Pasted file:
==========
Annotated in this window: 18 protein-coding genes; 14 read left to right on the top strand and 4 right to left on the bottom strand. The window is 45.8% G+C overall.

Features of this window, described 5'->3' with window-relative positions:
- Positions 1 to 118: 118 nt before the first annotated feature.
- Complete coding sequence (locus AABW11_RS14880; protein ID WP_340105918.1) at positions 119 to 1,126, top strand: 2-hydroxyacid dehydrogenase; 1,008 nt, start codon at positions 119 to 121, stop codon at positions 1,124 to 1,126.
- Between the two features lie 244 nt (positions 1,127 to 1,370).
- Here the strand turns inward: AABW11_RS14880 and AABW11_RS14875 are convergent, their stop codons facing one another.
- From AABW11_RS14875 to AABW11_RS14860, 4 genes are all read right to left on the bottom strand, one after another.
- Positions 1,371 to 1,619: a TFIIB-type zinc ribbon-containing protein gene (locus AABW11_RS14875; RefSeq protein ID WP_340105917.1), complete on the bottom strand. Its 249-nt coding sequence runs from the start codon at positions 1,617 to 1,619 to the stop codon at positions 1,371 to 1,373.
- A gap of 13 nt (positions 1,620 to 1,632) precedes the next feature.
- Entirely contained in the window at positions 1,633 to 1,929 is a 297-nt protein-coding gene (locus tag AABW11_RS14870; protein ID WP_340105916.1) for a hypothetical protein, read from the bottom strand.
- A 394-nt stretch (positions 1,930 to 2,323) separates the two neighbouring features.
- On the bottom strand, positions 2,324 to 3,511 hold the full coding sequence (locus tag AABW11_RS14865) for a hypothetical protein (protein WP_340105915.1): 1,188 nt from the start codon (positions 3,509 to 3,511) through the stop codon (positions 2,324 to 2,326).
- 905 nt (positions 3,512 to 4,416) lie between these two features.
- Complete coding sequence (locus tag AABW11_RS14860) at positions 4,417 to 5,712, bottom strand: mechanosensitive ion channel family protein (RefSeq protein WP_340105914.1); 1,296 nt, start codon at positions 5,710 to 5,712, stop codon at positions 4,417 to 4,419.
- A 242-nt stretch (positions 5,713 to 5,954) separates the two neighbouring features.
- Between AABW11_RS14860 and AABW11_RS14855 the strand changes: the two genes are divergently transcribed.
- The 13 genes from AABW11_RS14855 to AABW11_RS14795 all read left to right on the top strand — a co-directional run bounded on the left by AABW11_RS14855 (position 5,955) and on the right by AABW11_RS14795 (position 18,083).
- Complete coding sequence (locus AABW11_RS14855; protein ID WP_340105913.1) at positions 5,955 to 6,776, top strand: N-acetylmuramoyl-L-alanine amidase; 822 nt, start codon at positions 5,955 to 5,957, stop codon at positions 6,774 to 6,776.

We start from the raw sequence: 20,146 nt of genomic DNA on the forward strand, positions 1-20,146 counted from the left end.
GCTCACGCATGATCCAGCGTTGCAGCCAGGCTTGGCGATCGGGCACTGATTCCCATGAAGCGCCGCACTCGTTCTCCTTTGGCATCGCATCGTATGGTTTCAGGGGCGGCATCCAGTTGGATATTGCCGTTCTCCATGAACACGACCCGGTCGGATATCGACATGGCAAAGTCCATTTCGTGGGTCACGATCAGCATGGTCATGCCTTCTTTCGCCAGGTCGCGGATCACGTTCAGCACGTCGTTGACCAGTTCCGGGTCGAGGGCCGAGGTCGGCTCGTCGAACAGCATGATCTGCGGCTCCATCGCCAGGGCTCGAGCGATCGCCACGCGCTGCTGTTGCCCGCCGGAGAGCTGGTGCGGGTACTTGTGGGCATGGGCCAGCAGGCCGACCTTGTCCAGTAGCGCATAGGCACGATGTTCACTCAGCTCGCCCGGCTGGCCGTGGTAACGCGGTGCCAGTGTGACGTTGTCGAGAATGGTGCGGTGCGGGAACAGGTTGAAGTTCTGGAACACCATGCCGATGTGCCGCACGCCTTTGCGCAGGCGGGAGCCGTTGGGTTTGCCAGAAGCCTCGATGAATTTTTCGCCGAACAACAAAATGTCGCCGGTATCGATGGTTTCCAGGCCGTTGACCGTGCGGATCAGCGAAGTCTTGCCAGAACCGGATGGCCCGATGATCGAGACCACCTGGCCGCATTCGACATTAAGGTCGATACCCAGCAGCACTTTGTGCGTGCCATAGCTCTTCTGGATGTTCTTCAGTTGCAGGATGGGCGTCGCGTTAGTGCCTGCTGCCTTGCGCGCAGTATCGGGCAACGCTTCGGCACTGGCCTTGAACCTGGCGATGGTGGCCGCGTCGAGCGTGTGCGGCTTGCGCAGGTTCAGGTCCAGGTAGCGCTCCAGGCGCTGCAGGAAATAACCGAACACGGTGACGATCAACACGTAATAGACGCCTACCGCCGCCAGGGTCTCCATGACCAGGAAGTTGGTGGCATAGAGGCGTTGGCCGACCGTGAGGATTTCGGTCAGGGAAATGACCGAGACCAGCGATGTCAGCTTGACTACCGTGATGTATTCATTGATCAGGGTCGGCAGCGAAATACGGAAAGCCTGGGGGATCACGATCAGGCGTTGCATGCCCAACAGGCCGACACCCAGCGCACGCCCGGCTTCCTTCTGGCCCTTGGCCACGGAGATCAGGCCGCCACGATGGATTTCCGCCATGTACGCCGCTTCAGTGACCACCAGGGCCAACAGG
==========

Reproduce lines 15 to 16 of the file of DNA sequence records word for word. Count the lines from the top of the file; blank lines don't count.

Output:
- A 242-nt stretch (positions 5,713 to 5,954) separates the two neighbouring features.
- Between AABW11_RS14860 and AABW11_RS14855 the strand changes: the two genes are divergently transcribed.